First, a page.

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Two crazy charts we're still watching closely

·Anchor
·3 min read
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This article first appeared in the Morning Brief. Get the Morning Brief sent directly to your inbox every Monday to Friday by 6:30 a.m. ET. Subscribe

Friday, May 28, 2021

Vacation spending up, home spending down

In early April, we highlighted two wild charts from the economics team over at Bank of America that showed the dramatic shift in consumer habits during the pandemic and through the spring as the economy re-opened and life began to normalize. 

And in an updated note to clients, that same team's work shows the progress continues. 

Through late March, spending on airlines was up almost 400% over last year, which comes as little surprise: airline spending actually fell by more than 100% at one point last spring as refunds outpaced new bookings. Spending on furniture also spiked during the pandemic as folks were stuck at home and looking to refresh their surroundings. 

And while changes in these categories make clear that the economy is continuing to heal, consumer habits are still not quite looking like the Before Times. 

Through May 22, Bank of America's data shows that consumer spending on furniture remained up 29% against 2019 levels, indicating a still-elevated investment in peoples' homes. Spending on airlines had also continued to recover, but was still running 18% below 2019 levels.

Spending on airlines and furniture went opposite directions during the pandemic, but as the economy re-opens these trends are starting to converge back towards something like normal. (Source: Bank of America Global Research)
Spending on airlines and furniture went opposite directions during the pandemic, but as the economy re-opens these trends are starting to converge back towards something like normal. (Source: Bank of America Global Research)

At our last check on these data, furniture spending was some 52% above 2019 levels while airline spending remained 35% below the 2019 trend. So although in about six weeks we've seen the spread between 2021 habits and 2019 habits cut in half, there is still clearly a ways to go before things are "normal." If, that is, we agree that 2019 consumer habits are what will constitute normal. 

As for what these charts look like on their own, the last time we highlighted this data massive distortions from 2020 were still showing up. Airline spending was almost off the chart while furniture spending still appeared to be on a historic tear.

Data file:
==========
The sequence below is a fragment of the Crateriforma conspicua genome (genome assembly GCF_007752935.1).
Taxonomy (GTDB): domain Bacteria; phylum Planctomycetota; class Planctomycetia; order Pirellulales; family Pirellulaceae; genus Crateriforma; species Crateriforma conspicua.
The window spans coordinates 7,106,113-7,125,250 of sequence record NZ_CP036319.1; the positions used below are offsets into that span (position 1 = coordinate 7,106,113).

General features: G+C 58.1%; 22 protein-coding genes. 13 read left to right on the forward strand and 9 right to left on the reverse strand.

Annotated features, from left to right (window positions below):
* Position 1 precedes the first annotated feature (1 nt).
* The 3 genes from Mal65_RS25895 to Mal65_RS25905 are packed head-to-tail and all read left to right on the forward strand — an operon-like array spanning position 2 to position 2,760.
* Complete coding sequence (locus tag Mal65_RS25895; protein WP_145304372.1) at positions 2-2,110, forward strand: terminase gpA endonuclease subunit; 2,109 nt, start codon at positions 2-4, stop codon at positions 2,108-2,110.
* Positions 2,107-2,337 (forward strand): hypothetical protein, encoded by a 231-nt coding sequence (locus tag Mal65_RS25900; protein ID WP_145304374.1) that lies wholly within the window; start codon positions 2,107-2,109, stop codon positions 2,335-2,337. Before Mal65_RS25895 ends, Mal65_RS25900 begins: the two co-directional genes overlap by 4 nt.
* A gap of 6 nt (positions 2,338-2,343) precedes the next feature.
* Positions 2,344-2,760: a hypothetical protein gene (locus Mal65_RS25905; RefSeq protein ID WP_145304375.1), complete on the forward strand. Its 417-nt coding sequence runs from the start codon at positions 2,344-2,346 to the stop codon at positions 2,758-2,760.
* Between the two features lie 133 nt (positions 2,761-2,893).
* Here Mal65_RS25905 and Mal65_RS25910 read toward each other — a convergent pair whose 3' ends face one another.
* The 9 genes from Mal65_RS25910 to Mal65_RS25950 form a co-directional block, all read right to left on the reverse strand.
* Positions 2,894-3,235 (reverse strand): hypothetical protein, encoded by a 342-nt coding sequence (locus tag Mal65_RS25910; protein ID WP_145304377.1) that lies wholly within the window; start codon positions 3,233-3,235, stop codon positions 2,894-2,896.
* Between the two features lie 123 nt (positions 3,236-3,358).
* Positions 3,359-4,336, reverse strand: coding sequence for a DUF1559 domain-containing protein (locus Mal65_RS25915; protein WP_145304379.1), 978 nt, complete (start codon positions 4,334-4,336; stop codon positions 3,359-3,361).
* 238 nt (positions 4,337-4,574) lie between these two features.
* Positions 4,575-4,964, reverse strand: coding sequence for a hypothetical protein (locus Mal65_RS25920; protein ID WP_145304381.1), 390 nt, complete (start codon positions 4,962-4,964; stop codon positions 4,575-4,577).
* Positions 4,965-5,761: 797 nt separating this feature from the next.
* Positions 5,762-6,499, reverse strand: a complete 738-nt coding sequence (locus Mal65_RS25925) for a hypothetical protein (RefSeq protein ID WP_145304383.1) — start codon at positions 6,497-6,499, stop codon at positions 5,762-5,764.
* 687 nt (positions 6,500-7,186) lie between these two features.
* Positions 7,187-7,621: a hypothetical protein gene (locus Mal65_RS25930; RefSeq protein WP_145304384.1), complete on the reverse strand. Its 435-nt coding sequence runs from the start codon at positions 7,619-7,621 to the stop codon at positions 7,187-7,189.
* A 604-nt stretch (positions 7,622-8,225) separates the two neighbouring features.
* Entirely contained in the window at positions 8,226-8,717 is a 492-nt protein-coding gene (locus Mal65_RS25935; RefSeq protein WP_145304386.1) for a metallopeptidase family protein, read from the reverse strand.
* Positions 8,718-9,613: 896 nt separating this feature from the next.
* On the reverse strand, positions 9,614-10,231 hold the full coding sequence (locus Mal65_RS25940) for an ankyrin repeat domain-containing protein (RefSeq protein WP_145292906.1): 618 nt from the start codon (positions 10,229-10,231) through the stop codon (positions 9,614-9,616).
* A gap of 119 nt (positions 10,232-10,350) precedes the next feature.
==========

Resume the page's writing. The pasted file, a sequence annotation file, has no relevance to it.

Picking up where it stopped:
But the team over at BofA has now backed out data from beyond February 28, 2020 so we can see two charts that look a lot more manageable while still capturing the magnitude of the changes consumer habits continue to undergo. 

Airline spending is slowly clawing its way back to 2019 levels, but is about 20% below what had previously been seen as normal. (Source: Bank of America Global Research)
Airline spending is slowly clawing its way back to 2019 levels, but is about 20% below what had previously been seen as normal. (Source: Bank of America Global Research)
Consumer spending on home furnishing is still quite elevated but slowly moving back towards 2019 levels as the economy re-opens. (Source: Bank of America Global Research)
Consumer spending on home furnishing is still quite elevated but slowly moving back towards 2019 levels as the economy re-opens. (Source: Bank of America Global Research)

And while these two categories offer a great contrast in COVID-specific trends continuing to make their presence known, BofA's overall read on the consumer shows the spending backdrop remains quite robust. 

Consumer spending is now running around 18% above 2019 levels and 31% above last year, Bank of America's data show. 

And as we look forward at what other trends may or may not persist, BofA's latest report surfaces another habit shift we'll be watching closely — online grocery spending has remained higher than pre-COVID levels but online spending for clothes has declined. 

Perhaps a sign of life for the American mall after a decade of stories about its death. Or perhaps a sign that after the mall, the local grocery store is next. 

By Myles Udland, reporter and anchor for Yahoo Finance Live. Follow him at @MylesUdland

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